We got a chance to talk to a couple of outstanding eighth graders. I asked them about the charts. They smiled at me, knowingly. The following is a paraphrase of their answer:

Of course we like knowing where we are. It’s important to know where we have come and where we are going. And plus, we can see where other kids are. So we can help the ones who are beneath us. And we can ask for help from the ones who are above us. It’s not really about being smart or dumb. Sometimes certain subjects are just easier for some people. I may be better at math. But she might be better at science. It doesn’t really matter. In fact, it’s better that way. It makes it easier to help each other. We have a goal here of everyone scoring Proficient on the OAA. That’s a tough goal, but we are helping each other get there.

I still don’t know if the chart thing would be successful in my junior high, but I do know that the culture at my school was completely different than that. At my school, being an A student was important in and of itself. I didn’t really care about learning as long as I was getting A’s. A lot of this was my fault, but a lot of it was also that I didn’t know what else to base my academic goals on. If someone had told me, “Hey, you are reading at a tenth grade reading level. That’s great, but here’s what you could do to be reading at a college level,” I would have loved it.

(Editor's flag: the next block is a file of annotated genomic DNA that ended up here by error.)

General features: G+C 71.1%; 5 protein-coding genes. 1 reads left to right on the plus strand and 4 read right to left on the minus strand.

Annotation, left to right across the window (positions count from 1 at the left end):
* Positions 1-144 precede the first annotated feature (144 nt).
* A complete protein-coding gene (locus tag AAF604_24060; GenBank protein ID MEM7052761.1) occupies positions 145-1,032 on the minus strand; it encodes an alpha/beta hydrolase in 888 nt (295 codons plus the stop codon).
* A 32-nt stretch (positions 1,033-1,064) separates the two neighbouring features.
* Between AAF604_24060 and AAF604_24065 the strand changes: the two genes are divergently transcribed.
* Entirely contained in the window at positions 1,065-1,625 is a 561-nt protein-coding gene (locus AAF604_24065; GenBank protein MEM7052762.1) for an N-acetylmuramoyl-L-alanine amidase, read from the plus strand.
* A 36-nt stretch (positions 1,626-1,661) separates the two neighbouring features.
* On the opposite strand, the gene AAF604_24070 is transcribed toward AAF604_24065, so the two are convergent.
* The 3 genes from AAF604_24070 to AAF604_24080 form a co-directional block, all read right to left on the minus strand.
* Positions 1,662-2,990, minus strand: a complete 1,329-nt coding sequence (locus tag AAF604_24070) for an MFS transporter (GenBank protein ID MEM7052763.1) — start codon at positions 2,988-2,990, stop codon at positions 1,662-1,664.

And that’s exactly what’s happening in KIPP Journey. The culture isn’t about valuing the grade. It’s about valuing knowledge and learning. If a student masters a skill, s/he doesn’t say, “This is good enough.” Instead, s/he asks, “What else can I master?” And they realize there is always someone who is above them. That’s so so healthy. KIPP Journey isn’t about being the best. It’s about being the best you can be. And somehow, as the test results show, when kids/people concentrate on that, they become the best.

Leadership as Servitude

As I’ve mentioned once before, I help with a Writer’s Workshop for middle school students. It’s rewarding work. And I am blessed to be able to work with these young people so often. This past Friday we were finishing up our acrostic name poems. We work with them in the school’s library. The volunteers are waiting for the students as they come in and so we watch them group off to the several library tables. Most of the time, this is done down strict gender lines. This Friday was no different. The girls giggled into their respective corners. And the guys guffawed into theirs.